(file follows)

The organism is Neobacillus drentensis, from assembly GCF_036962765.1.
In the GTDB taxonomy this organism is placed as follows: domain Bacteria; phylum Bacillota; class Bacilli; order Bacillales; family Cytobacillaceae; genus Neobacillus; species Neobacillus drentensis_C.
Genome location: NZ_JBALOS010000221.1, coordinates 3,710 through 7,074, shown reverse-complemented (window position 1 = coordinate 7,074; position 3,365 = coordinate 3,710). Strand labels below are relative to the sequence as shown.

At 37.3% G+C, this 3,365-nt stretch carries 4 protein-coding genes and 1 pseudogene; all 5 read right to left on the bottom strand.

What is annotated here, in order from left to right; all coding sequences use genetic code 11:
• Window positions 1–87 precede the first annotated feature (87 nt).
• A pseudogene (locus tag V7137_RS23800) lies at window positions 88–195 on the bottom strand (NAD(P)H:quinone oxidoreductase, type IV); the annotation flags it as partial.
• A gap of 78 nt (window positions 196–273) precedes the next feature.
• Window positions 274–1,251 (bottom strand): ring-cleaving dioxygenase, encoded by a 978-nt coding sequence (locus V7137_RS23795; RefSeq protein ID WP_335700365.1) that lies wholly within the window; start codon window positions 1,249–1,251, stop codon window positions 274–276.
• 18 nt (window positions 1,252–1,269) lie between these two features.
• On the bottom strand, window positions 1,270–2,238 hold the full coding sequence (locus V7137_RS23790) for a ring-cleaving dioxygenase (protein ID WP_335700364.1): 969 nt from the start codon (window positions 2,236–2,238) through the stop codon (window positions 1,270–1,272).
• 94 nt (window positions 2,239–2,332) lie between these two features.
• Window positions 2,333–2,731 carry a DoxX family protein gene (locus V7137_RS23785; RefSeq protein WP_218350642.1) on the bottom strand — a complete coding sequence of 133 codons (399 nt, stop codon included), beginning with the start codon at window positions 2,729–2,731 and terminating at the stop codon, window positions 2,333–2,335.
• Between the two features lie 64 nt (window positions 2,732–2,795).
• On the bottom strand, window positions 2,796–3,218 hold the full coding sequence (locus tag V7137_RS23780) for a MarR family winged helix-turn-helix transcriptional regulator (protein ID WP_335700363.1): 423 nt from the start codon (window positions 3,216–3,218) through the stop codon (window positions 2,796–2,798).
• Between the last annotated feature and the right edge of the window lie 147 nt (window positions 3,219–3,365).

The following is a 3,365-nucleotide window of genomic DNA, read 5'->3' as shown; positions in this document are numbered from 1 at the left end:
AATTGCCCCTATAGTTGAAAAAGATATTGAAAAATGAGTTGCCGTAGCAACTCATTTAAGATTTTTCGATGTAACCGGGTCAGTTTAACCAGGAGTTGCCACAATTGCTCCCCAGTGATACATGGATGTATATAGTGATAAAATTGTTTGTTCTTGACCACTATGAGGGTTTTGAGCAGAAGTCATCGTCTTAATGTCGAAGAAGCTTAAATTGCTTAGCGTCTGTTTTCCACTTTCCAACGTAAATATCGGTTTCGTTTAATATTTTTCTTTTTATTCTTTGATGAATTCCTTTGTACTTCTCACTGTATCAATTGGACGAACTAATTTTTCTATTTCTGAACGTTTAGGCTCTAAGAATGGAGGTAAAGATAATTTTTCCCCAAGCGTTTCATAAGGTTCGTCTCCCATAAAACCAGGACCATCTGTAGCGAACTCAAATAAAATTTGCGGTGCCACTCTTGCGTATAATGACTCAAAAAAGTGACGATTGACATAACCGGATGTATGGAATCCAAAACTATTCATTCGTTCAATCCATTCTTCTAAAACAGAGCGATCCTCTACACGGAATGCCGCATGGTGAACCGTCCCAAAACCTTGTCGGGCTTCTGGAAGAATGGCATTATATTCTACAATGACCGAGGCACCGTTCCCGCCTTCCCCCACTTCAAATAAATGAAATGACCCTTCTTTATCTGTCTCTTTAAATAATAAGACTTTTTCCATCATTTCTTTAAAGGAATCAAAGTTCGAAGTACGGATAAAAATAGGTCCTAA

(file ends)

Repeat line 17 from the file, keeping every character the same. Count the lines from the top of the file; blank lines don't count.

The following is a 3,365-nucleotide window of genomic DNA, read 5'->3' as shown; positions in this document are numbered from 1 at the left end: